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After coming up one game short of the national championship, one would not expect the Dartmouth women's lacrosse team to be concerned with building experience. But that is about all they will be able to do against the United States Women's National Team this Saturday at Boston University. The National team is a collection of the most talented women lacrosse players in the United States.
To the Editor:
I would like to thank Robert Sutton for unveiling, to the benefit of all students and faculty at Dartmouth, his "Capitalist Column," in which he will present a view of events around the world through the eyes of a capitalist. Sutton is an ardent believer in the merits of capitalism and not, as some have mistakenly believed, the president of the '80s Preservation Society (though I do believe that he is a member in good standing). As a comrade-in-arms with Sutton, I realize that capitalism is a beleaguered force in the world today.
For most of us, this is a time of beginning in our lives. Some of us are just beginning college, and even upperclassmen are beginning their years of adulthood, beginning to live alone and beginning to accept more freedom and responsibility.
Valentine's Day is but 128 days from now, and so I would like to dedicate this column to you, love of my life, Collis Omelette Lady.
We often tend to view our names as something vital to the definition of who we are. An integral part of our identity, one could say. I have always liked my name -- short, powerful. Jeff Deck. Translated, it means "Heavenly Peace ... something that you put patio furniture on." But when I came to Dartmouth, I was astounded.
From the Class of 1999 to elementary school, Carolynne Krusi is involved with every level of education.
Whether it's the uplifting notes of the Indiana Jones theme, the cheerful melody of "You are My Sunshine" or the familiar tune of the College's Alma Mater, the Baker Bells constantly provide the music which accompanies students throughout their day.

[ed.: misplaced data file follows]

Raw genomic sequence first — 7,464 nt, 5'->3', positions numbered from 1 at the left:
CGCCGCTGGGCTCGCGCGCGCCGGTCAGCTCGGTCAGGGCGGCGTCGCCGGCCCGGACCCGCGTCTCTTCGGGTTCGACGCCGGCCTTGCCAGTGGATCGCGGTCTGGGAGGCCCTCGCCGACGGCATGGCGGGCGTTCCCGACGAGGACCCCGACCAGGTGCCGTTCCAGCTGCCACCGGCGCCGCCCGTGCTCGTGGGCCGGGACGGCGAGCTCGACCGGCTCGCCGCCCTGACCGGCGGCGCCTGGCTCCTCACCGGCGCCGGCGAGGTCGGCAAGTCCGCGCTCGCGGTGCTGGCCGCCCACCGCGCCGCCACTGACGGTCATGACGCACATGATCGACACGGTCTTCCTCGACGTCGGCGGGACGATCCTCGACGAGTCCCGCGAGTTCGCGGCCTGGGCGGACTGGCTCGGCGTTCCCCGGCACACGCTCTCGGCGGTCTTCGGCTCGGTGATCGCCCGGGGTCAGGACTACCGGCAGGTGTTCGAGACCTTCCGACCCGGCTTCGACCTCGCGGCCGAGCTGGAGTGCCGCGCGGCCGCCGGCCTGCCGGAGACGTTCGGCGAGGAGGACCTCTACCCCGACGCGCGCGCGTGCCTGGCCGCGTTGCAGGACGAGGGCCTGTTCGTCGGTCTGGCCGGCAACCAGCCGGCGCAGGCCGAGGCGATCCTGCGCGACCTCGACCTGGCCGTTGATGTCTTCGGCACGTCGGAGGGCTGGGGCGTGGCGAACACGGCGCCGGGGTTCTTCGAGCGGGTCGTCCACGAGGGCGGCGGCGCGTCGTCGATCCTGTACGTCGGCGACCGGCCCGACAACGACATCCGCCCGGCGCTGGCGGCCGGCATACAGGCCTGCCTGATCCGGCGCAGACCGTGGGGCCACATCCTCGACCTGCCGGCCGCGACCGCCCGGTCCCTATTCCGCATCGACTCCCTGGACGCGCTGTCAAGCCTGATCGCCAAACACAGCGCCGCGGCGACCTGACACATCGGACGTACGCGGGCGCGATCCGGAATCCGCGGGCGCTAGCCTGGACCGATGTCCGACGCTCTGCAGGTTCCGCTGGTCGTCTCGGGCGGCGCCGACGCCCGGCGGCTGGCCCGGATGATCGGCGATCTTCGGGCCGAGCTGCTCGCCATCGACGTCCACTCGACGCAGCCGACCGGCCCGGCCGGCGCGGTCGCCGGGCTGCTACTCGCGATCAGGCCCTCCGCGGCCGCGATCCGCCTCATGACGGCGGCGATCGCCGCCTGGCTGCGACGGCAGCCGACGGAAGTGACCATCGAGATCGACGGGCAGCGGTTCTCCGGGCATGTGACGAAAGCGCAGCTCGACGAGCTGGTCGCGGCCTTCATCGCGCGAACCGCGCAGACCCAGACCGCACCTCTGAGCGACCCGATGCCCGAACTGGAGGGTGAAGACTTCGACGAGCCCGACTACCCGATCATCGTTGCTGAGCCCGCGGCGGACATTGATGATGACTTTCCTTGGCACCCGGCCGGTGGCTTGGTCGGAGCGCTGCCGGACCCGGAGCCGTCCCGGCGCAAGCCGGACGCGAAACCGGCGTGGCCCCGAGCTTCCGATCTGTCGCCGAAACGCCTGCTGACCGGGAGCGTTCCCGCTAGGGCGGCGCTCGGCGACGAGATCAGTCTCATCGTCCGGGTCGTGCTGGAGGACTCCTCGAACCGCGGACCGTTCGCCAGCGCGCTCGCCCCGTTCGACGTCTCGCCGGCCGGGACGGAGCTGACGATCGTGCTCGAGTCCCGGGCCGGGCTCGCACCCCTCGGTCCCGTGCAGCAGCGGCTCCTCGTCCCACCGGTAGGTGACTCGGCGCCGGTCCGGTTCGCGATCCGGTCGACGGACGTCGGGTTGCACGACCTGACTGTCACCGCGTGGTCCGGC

Biological weapons present a current international threat because they are easier to develop and use than nuclear weapons, a former high official in the Soviet biological weapons program warned last night.
Due to the recent surge in College construction, some members of the town are raising concerns that so many members of the Hanover Planning Board which approves such plans are directly connected to Dartmouth.
Tonight at 8 p.m. Spaulding Auditorium will vibrate with music transformed by travel over centuries, across the globe, through antiquated instruments and through the fingers of four amazing musicians.
The Big Green field hockey team shocked the University of New Hampshire, ranked 19th in the nation, with a 2-1 victory in double overtime yesterday in Durham.
The Dartmouth women's soccer team is finished surprising people. Opponents, ranked or unranked, know the caliber of team that they will face when they step onto Chase Field.
It would have been spectacular. It would have been the ultimate icing on the greatest of cakes. Both the Red Sox and Cubs were eliminated from the play-offs over the weekend. And while the flag will not fly at half-mast over the Green, something wonderful has died.
As I began to read David Berenson's column ["Decide for Yourself," The Dartmouth, Oct. 6] on the detrimental influence of fraternities on the Dartmouth campus, my vision began to blur and my head began to spin. No, this was not due to the rabid anger that tends to rise in my blood whenever I am exposed to another piece of preachy anti-fraternity propaganda, but rather the fact that I had just finished my 7th game of beer pong on a typical Tuesday night at my fraternity.
Marvin Kalb, Professor of Press and Public Policy at Harvard University, gave a lecture on the current problems facing journalists to a full Hinman Forum yesterday evening.
The New Hampshire Supreme Court is now deciding the fate of the appeal that Hanover resident Frederick Crory filed against the Grafton County Superior Court's decision regarding future construction of the Dartmouth Rugby Clubhouse.
Seven Panhellenic sororities gave out 241 bids for membership on Tuesday morning.
After receiving two separate contributions of $3.5 and $1.5 million in the past two weeks, the College has raised almost all the funds necessary to complete the Berry Library project.